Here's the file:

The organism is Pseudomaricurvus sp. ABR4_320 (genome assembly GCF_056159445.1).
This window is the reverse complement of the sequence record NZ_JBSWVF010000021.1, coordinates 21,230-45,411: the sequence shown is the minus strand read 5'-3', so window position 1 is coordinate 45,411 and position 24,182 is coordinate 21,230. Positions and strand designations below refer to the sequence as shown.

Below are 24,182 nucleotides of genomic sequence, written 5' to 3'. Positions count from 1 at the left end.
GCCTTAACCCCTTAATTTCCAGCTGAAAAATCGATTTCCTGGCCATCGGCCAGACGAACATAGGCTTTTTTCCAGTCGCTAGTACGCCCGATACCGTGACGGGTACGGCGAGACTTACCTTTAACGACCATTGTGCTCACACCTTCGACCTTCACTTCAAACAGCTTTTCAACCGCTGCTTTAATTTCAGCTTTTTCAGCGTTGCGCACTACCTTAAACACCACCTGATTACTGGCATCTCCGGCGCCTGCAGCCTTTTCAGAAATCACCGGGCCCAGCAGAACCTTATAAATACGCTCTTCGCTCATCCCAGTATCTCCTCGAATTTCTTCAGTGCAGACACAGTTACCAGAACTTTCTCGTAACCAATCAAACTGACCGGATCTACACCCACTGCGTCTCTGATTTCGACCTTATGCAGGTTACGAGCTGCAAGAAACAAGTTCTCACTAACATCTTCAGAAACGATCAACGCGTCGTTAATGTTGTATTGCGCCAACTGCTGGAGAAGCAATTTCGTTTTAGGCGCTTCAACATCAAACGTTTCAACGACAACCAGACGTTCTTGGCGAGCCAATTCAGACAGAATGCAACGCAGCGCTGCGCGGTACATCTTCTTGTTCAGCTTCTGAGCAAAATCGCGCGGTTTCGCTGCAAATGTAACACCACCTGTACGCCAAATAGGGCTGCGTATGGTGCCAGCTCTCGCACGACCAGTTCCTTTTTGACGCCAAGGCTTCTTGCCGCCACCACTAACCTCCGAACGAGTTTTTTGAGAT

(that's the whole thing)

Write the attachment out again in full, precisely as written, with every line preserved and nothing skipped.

The organism is Pseudomaricurvus sp. ABR4_320 (genome assembly GCF_056159445.1).
This window is the reverse complement of the sequence record NZ_JBSWVF010000021.1, coordinates 21,230-45,411: the sequence shown is the minus strand read 5'-3', so window position 1 is coordinate 45,411 and position 24,182 is coordinate 21,230. Positions and strand designations below refer to the sequence as shown.

Below are 24,182 nucleotides of genomic sequence, written 5' to 3'. Positions count from 1 at the left end.
GCCTTAACCCCTTAATTTCCAGCTGAAAAATCGATTTCCTGGCCATCGGCCAGACGAACATAGGCTTTTTTCCAGTCGCTAGTACGCCCGATACCGTGACGGGTACGGCGAGACTTACCTTTAACGACCATTGTGCTCACACCTTCGACCTTCACTTCAAACAGCTTTTCAACCGCTGCTTTAATTTCAGCTTTTTCAGCGTTGCGCACTACCTTAAACACCACCTGATTACTGGCATCTCCGGCGCCTGCAGCCTTTTCAGAAATCACCGGGCCCAGCAGAACCTTATAAATACGCTCTTCGCTCATCCCAGTATCTCCTCGAATTTCTTCAGTGCAGACACAGTTACCAGAACTTTCTCGTAACCAATCAAACTGACCGGATCTACACCCACTGCGTCTCTGATTTCGACCTTATGCAGGTTACGAGCTGCAAGAAACAAGTTCTCACTAACATCTTCAGAAACGATCAACGCGTCGTTAATGTTGTATTGCGCCAACTGCTGGAGAAGCAATTTCGTTTTAGGCGCTTCAACATCAAACGTTTCAACGACAACCAGACGTTCTTGGCGAGCCAATTCAGACAGAATGCAACGCAGCGCTGCGCGGTACATCTTCTTGTTCAGCTTCTGAGCAAAATCGCGCGGTTTCGCTGCAAATGTAACACCACCTGTACGCCAAATAGGGCTGCGTATGGTGCCAGCTCTCGCACGACCAGTTCCTTTTTGACGCCAAGGCTTCTTGCCGCCACCACTAACCTCCGAACGAGTTTTTTGAGAT